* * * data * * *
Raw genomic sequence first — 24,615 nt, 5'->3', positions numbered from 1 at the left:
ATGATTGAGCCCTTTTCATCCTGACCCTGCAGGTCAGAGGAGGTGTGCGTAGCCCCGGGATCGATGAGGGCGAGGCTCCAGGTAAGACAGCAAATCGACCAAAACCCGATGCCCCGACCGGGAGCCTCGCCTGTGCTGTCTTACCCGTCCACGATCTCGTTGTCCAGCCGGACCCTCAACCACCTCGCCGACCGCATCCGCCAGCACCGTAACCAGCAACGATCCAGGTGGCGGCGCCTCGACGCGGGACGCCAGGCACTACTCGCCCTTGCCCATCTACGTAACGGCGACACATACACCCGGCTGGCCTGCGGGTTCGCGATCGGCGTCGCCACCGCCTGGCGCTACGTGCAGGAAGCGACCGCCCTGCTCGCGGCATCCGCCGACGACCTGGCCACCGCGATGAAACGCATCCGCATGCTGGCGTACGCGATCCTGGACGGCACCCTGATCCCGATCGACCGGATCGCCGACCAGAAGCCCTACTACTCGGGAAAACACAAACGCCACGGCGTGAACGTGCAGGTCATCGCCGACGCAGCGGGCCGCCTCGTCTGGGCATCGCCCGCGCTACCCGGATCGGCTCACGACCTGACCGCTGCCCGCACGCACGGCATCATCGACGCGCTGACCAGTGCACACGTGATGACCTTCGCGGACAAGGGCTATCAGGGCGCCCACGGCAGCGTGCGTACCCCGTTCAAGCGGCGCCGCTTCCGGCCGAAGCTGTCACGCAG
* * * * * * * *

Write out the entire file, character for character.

Raw genomic sequence first — 24,615 nt, 5'->3', positions numbered from 1 at the left:
ATGATTGAGCCCTTTTCATCCTGACCCTGCAGGTCAGAGGAGGTGTGCGTAGCCCCGGGATCGATGAGGGCGAGGCTCCAGGTAAGACAGCAAATCGACCAAAACCCGATGCCCCGACCGGGAGCCTCGCCTGTGCTGTCTTACCCGTCCACGATCTCGTTGTCCAGCCGGACCCTCAACCACCTCGCCGACCGCATCCGCCAGCACCGTAACCAGCAACGATCCAGGTGGCGGCGCCTCGACGCGGGACGCCAGGCACTACTCGCCCTTGCCCATCTACGTAACGGCGACACATACACCCGGCTGGCCTGCGGGTTCGCGATCGGCGTCGCCACCGCCTGGCGCTACGTGCAGGAAGCGACCGCCCTGCTCGCGGCATCCGCCGACGACCTGGCCACCGCGATGAAACGCATCCGCATGCTGGCGTACGCGATCCTGGACGGCACCCTGATCCCGATCGACCGGATCGCCGACCAGAAGCCCTACTACTCGGGAAAACACAAACGCCACGGCGTGAACGTGCAGGTCATCGCCGACGCAGCGGGCCGCCTCGTCTGGGCATCGCCCGCGCTACCCGGATCGGCTCACGACCTGACCGCTGCCCGCACGCACGGCATCATCGACGCGCTGACCAGTGCACACGTGATGACCTTCGCGGACAAGGGCTATCAGGGCGCCCACGGCAGCGTGCGTACCCCGTTCAAGCGGCGCCGCTTCCGGCCGAAGCTGTCACGCAG